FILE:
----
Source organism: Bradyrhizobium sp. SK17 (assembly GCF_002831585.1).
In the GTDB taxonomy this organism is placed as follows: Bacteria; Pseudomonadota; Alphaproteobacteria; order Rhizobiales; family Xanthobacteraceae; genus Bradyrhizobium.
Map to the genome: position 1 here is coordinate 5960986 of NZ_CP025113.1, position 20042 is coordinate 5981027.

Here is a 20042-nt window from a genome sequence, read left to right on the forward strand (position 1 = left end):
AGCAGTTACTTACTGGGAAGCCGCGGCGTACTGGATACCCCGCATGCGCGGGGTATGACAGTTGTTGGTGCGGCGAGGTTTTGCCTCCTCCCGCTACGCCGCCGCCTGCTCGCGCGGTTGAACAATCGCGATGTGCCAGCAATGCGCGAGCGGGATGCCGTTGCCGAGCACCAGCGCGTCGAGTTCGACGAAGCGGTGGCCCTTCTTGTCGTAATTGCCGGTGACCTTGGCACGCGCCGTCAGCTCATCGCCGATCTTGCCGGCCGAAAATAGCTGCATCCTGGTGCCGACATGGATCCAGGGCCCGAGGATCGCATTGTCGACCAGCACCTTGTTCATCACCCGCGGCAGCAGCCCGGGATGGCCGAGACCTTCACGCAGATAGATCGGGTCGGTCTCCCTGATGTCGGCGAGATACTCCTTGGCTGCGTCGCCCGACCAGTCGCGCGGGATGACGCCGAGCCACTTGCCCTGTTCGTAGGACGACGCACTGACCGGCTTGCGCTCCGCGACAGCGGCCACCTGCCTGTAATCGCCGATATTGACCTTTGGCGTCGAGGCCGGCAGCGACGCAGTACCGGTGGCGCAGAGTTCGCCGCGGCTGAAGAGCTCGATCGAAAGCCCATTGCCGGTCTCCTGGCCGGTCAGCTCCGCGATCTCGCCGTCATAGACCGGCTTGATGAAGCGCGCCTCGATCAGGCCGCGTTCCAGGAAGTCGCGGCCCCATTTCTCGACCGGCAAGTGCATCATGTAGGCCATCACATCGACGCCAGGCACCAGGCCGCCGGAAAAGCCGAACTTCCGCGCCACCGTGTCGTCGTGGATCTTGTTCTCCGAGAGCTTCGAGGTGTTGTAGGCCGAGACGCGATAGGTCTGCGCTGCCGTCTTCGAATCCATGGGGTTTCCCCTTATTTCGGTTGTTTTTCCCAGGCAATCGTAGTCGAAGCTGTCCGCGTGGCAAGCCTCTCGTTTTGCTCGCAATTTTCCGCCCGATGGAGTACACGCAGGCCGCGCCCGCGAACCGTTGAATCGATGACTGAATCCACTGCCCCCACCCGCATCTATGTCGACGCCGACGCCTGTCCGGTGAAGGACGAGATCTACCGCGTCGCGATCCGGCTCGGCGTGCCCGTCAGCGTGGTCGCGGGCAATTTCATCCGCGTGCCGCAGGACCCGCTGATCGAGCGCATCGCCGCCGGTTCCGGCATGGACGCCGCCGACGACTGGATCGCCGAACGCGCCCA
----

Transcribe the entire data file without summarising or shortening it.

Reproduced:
Source organism: Bradyrhizobium sp. SK17 (assembly GCF_002831585.1).
In the GTDB taxonomy this organism is placed as follows: Bacteria; Pseudomonadota; Alphaproteobacteria; order Rhizobiales; family Xanthobacteraceae; genus Bradyrhizobium.
Map to the genome: position 1 here is coordinate 5960986 of NZ_CP025113.1, position 20042 is coordinate 5981027.

Here is a 20042-nt window from a genome sequence, read left to right on the forward strand (position 1 = left end):
AGCAGTTACTTACTGGGAAGCCGCGGCGTACTGGATACCCCGCATGCGCGGGGTATGACAGTTGTTGGTGCGGCGAGGTTTTGCCTCCTCCCGCTACGCCGCCGCCTGCTCGCGCGGTTGAACAATCGCGATGTGCCAGCAATGCGCGAGCGGGATGCCGTTGCCGAGCACCAGCGCGTCGAGTTCGACGAAGCGGTGGCCCTTCTTGTCGTAATTGCCGGTGACCTTGGCACGCGCCGTCAGCTCATCGCCGATCTTGCCGGCCGAAAATAGCTGCATCCTGGTGCCGACATGGATCCAGGGCCCGAGGATCGCATTGTCGACCAGCACCTTGTTCATCACCCGCGGCAGCAGCCCGGGATGGCCGAGACCTTCACGCAGATAGATCGGGTCGGTCTCCCTGATGTCGGCGAGATACTCCTTGGCTGCGTCGCCCGACCAGTCGCGCGGGATGACGCCGAGCCACTTGCCCTGTTCGTAGGACGACGCACTGACCGGCTTGCGCTCCGCGACAGCGGCCACCTGCCTGTAATCGCCGATATTGACCTTTGGCGTCGAGGCCGGCAGCGACGCAGTACCGGTGGCGCAGAGTTCGCCGCGGCTGAAGAGCTCGATCGAAAGCCCATTGCCGGTCTCCTGGCCGGTCAGCTCCGCGATCTCGCCGTCATAGACCGGCTTGATGAAGCGCGCCTCGATCAGGCCGCGTTCCAGGAAGTCGCGGCCCCATTTCTCGACCGGCAAGTGCATCATGTAGGCCATCACATCGACGCCAGGCACCAGGCCGCCGGAAAAGCCGAACTTCCGCGCCACCGTGTCGTCGTGGATCTTGTTCTCCGAGAGCTTCGAGGTGTTGTAGGCCGAGACGCGATAGGTCTGCGCTGCCGTCTTCGAATCCATGGGGTTTCCCCTTATTTCGGTTGTTTTTCCCAGGCAATCGTAGTCGAAGCTGTCCGCGTGGCAAGCCTCTCGTTTTGCTCGCAATTTTCCGCCCGATGGAGTACACGCAGGCCGCGCCCGCGAACCGTTGAATCGATGACTGAATCCACTGCCCCCACCCGCATCTATGTCGACGCCGACGCCTGTCCGGTGAAGGACGAGATCTACCGCGTCGCGATCCGGCTCGGCGTGCCCGTCAGCGTGGTCGCGGGCAATTTCATCCGCGTGCCGCAGGACCCGCTGATCGAGCGCATCGCCGCCGGTTCCGGCATGGACGCCGCCGACGACTGGATCGCCGAACGCGCCCA